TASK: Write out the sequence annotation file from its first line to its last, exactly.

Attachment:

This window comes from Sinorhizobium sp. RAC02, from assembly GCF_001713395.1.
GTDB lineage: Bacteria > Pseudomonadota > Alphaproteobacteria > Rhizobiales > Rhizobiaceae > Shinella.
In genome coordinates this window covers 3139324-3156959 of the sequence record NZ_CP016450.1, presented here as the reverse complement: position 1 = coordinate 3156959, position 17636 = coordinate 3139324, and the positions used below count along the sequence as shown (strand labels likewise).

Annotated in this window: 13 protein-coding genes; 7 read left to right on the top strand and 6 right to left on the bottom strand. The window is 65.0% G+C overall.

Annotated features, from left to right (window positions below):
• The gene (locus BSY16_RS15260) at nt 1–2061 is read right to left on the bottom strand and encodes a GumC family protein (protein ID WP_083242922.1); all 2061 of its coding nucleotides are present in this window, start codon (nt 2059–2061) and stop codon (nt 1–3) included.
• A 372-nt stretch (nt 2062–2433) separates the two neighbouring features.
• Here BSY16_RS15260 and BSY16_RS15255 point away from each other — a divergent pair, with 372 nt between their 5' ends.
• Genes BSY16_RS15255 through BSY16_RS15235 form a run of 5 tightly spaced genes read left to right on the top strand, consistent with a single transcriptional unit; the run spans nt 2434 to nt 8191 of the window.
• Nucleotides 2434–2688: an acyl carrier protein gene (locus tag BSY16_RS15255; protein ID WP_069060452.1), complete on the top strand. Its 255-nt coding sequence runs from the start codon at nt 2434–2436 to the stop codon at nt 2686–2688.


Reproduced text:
This window comes from Sinorhizobium sp. RAC02, from assembly GCF_001713395.1.
GTDB lineage: Bacteria > Pseudomonadota > Alphaproteobacteria > Rhizobiales > Rhizobiaceae > Shinella.
In genome coordinates this window covers 3139324-3156959 of the sequence record NZ_CP016450.1, presented here as the reverse complement: position 1 = coordinate 3156959, position 17636 = coordinate 3139324, and the positions used below count along the sequence as shown (strand labels likewise).

Annotated in this window: 13 protein-coding genes; 7 read left to right on the top strand and 6 right to left on the bottom strand. The window is 65.0% G+C overall.

Annotated features, from left to right (window positions below):
• The gene (locus BSY16_RS15260) at nt 1–2061 is read right to left on the bottom strand and encodes a GumC family protein (protein ID WP_083242922.1); all 2061 of its coding nucleotides are present in this window, start codon (nt 2059–2061) and stop codon (nt 1–3) included.
• A 372-nt stretch (nt 2062–2433) separates the two neighbouring features.
• Here BSY16_RS15260 and BSY16_RS15255 point away from each other — a divergent pair, with 372 nt between their 5' ends.
• Genes BSY16_RS15255 through BSY16_RS15235 form a run of 5 tightly spaced genes read left to right on the top strand, consistent with a single transcriptional unit; the run spans nt 2434 to nt 8191 of the window.
• Nucleotides 2434–2688: an acyl carrier protein gene (locus tag BSY16_RS15255; protein ID WP_069060452.1), complete on the top strand. Its 255-nt coding sequence runs from the start codon at nt 2434–2436 to the stop codon at nt 2686–2688.